In the summer of 2015, a dozen executives from the largest corporations and investment management firms — who, combined, oversee trillions of dollars in assets — gathered not for a soiree in the Hamptons, but to discuss the future of corporate governance.
The participants, CEOs and chairmen from firms including GE GE, +0.50% , Berkshire Hathaway BRK.A, +1.06% , and JPMorgan Chase JPM, +1.14% , recently released recommendations to improve organizational control, direction, and oversight, ensuring public companies operate responsibly in a changing business world.
Specifically, they produced a set of “Commonsense Principles of Corporate Governance,” consisting of best practices for public reporting, corporate boards, shareholders, management, and asset managers.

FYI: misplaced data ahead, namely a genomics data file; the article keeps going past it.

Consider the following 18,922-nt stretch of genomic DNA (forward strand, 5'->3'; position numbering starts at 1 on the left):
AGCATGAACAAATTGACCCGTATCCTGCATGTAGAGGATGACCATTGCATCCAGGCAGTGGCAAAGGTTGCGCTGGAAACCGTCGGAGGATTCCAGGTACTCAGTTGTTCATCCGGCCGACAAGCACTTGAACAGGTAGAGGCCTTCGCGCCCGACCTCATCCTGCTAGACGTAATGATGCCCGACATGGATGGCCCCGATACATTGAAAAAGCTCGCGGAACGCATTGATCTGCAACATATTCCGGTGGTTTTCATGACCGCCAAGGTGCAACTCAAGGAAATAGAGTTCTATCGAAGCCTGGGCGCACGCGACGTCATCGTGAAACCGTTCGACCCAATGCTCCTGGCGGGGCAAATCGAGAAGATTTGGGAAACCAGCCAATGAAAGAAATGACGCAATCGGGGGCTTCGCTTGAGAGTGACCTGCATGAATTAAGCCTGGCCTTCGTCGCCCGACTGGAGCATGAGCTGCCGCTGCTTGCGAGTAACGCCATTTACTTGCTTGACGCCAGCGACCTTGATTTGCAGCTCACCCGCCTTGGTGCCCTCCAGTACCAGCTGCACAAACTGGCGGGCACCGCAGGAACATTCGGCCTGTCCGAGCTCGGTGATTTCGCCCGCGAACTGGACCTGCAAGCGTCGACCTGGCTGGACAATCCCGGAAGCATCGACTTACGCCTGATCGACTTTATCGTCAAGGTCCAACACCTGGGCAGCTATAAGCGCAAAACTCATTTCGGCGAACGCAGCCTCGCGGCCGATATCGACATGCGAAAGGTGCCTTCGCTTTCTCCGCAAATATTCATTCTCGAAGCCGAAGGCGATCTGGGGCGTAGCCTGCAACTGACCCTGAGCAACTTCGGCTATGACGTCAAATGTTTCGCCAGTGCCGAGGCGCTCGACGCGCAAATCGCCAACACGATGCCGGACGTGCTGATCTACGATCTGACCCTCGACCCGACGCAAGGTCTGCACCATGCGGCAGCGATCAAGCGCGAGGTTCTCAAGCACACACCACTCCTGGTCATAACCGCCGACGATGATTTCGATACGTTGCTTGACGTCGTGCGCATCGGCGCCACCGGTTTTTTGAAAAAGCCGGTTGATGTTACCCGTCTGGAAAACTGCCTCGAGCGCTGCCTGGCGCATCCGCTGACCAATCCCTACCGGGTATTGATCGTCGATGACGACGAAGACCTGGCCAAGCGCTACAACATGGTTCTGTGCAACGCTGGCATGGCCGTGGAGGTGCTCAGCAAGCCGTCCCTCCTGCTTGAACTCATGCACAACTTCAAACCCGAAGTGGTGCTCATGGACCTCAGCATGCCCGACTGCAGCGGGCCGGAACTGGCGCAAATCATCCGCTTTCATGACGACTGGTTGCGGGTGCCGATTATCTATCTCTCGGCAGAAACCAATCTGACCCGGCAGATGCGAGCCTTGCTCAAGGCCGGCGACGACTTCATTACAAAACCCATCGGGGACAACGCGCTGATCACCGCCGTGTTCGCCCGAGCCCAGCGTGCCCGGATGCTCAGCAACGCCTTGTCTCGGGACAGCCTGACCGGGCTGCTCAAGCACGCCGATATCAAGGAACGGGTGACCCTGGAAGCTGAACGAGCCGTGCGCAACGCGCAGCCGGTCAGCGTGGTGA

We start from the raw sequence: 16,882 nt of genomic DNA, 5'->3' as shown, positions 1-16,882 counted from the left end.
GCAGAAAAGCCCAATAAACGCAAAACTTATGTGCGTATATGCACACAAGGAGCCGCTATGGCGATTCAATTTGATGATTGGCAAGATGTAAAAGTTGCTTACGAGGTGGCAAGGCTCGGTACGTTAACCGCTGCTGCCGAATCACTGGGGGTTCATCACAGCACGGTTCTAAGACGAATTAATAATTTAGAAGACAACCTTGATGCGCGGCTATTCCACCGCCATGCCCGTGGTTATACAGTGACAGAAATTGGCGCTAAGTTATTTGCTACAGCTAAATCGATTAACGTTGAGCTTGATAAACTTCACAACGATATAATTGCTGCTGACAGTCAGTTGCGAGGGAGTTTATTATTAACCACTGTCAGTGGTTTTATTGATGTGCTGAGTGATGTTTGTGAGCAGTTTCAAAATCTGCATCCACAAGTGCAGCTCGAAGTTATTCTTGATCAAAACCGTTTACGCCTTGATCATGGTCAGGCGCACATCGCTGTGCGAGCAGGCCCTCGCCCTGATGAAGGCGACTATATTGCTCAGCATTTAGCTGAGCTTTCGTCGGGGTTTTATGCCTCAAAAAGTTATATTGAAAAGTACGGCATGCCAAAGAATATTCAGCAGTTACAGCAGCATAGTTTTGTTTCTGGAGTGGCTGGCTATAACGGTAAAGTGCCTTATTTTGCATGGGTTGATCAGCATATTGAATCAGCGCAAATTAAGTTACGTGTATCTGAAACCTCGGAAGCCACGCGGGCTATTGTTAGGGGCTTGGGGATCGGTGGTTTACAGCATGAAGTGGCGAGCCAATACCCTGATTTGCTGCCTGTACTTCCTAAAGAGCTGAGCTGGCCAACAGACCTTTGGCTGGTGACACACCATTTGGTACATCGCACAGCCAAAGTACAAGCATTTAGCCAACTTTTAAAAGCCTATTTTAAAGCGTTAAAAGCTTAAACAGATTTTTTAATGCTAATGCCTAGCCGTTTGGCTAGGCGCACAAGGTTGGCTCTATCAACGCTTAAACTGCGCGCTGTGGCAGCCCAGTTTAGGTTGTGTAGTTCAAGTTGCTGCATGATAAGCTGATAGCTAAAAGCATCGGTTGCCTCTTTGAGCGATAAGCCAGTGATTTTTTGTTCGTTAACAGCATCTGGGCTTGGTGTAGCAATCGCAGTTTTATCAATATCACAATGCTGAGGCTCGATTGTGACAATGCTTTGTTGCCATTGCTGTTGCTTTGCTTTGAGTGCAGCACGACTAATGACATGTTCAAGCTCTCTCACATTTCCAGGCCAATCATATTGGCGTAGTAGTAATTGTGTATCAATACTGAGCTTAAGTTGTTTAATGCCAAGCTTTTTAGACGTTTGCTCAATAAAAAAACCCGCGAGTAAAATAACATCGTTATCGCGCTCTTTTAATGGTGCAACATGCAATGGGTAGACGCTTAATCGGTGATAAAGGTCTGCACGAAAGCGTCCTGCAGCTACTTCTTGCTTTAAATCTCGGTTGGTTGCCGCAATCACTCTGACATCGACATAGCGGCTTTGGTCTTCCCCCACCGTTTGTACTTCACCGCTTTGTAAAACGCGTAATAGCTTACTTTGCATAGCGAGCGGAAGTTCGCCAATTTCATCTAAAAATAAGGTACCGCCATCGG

Understandably, corporate governance may not rank highly on the list of many Americans’ everyday concerns, but it is a vital link to employment, capital formation, and overall economic growth. Without a sustained commitment to high-quality governance, corporations expose themselves to unnecessary risks.This article was originally published in MarketWatch.